The weekend of Jan 22nd I was mostly focused on covering the remaining beds that had been leaf mulched and digging the center circular path down everywhere.
As of the end of the day my supply of ten cubic yards of good top soil had pretty much run out. Of course, my supply of good garden area has increased significantly. Now these gardens just need to sit for a while until it is time to plant them.
By the end of the day we have nine beds pretty much ready to go.
Digging the Inner Circle Path
I looked at this for a while and finally decided that rather than try to make the garden level I'd much rather have the pathways slope where needed, provided the slopes don't become too great.
Before this day was complete, only a small part of the central circle had been dug out and back filled with clay... and the mud is a bit hard to get a full wheel barrel through. For that reason I really wanted to at least get the path dug down to clay level so that I can start building it up as I finish digging the remaining beds.
You can see where the outer circle has been dug out. along with one of my key hole markers.
A better view of the center path, showing the center of the garden and some central key holes.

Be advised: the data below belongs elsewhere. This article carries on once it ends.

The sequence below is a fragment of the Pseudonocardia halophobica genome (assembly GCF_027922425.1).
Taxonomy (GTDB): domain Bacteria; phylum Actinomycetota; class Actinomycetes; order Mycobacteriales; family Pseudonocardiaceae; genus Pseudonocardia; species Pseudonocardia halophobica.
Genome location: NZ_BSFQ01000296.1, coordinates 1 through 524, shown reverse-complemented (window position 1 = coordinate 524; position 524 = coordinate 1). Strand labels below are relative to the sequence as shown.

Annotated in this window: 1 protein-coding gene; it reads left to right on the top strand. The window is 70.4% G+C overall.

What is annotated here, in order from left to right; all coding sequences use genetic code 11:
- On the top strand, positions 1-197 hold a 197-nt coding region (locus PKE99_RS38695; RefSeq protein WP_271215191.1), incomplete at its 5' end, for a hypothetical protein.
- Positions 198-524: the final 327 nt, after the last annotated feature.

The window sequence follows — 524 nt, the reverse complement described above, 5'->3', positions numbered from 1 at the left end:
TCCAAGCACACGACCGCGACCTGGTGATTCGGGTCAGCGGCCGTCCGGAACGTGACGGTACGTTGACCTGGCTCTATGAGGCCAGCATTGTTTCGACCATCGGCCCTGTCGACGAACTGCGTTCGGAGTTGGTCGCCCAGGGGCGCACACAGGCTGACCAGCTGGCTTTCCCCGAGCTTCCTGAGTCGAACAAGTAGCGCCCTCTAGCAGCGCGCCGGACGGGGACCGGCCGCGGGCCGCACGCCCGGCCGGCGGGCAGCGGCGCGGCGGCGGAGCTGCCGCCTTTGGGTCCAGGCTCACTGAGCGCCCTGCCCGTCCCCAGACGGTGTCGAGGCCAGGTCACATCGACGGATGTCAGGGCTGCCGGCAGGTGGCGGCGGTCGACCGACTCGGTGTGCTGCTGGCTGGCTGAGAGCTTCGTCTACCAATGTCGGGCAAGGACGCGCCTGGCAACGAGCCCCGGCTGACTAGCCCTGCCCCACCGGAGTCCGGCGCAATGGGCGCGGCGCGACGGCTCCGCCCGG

Finishing up the shape of key holes
Before this day started, the key holes in the mostly completed beds were in rough shape. Before putting down stone I needed to finish them up a bit.
All I did was place my 1x6 key hole frame (see here if you missed it) down, move the soil up around it, and level the clay a bit. I'll finish leveling it when I finally get around to buying the necessary stone which will likely be two months out due to my budget.
Some of the outer key holes looking much nicer.
Some more outer key holes shaped out with a large paver sitting at the end of one.
Notes on using stone paths
I debated using stone paths in the garden due to the expense, but decided to go ahead and use stone rather than just dirt or mulch for a couple of reasons:
- If built of stone, the paths should absorb the daylight sun during the winter and hopefully keep the soil nearby a little warmer than normal and release the stored heat during the evening, helping to keep the garden slightly warmer than it will be otherwise.
- It should look a lot nicer once completed, giving more of the look of a courtyard garden.
All told, the stone should end up costing about $800 once done... and if it helps keep things a little warmer during the winter I might be able to grow cold hearty crops all winter long here, something we couldn't reliably do otherwise.
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